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Thursday’s Art Notes

Norwegian composer Terje Isungset plays a horn made from ice on January 6, 2011 in London, England. Photo by Dan Kitwood/ Getty Images

Norwegian composer Terje Isungset plays a horn made from ice on January 6, 2011 in London, England. The instrument is one of several designed and created by the artist using natural elements such as birch, granite and slate. The ice instruments are carved from 600-year -old ice from the Jostedalsbreen glacier in Norway. A concert is to be performed using the instruments, with singer Lena Nymark in a specially constructed igloo at Somerset House until January 9. Photo by Dan Kitwood/ Getty Images

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The German anatomist who created the international “Bodies” exhibits, which show the inner workings of real corpses preserved in plastic, says his health is failing and when he dies, his body will be added to the exhibition, via The New York Times.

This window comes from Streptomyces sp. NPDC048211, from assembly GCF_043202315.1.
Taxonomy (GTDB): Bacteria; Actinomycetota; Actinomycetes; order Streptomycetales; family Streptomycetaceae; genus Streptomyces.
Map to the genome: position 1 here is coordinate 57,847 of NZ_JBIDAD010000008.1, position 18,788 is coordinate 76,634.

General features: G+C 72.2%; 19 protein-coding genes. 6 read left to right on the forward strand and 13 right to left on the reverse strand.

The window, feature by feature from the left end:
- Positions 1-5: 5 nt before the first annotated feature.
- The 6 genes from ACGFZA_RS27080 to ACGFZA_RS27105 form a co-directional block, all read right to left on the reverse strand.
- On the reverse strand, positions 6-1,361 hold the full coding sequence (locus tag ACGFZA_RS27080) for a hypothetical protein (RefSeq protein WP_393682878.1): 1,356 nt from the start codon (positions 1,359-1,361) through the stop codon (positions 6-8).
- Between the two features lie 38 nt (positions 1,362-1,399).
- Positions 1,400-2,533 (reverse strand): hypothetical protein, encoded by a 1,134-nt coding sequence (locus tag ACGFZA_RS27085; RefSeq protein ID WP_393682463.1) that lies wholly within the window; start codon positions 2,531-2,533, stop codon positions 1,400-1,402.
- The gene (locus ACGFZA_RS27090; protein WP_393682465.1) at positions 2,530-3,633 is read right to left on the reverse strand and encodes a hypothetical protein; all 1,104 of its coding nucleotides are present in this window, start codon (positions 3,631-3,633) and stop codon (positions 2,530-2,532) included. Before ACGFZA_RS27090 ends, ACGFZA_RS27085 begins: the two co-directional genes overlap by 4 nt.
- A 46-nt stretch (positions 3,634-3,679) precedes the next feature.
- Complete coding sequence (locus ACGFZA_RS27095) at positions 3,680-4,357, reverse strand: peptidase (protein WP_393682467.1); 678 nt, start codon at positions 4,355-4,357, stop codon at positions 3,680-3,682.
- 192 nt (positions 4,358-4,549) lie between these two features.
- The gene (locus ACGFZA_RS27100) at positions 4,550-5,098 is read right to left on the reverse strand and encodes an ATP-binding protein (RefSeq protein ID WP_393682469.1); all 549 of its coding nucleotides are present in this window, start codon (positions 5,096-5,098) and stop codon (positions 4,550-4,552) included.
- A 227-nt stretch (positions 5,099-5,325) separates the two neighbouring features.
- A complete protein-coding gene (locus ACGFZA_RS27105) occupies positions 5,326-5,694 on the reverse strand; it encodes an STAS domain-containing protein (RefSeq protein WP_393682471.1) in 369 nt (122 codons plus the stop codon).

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Los Angeles saw a 37% increase in film and TV production at the end of 2010, a welcome boost after a sharp decrease in 2009, via the Los Angeles Times.

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TIME goes to Tijuana to visit the set of a narco action film.

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The Metropolitan Museum of Art has launched a new weekly series of short, educational videos, via ARTINFO.

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Lawyers for pop artist Jeff Koons sent a cease and desist order to a San Francisco store that sells bookends fabricated to look like a balloon animal, via The Bay Citizen.

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A 1947 photo mural by Normal Rockwell of maple sugaring has been returned to its first home, the state capitol in Vermont, after spending more than two decades at the Normal Rockwell Museum, via The Washington Post.

And a new digital archive of the works of Norman Rockwell launches today, via The Berkshire Eagle.

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Miriam Seegar, one of the last surviving stars from the silent film era, died in Pasadena at the age of 103, via the Los Angeles Times.

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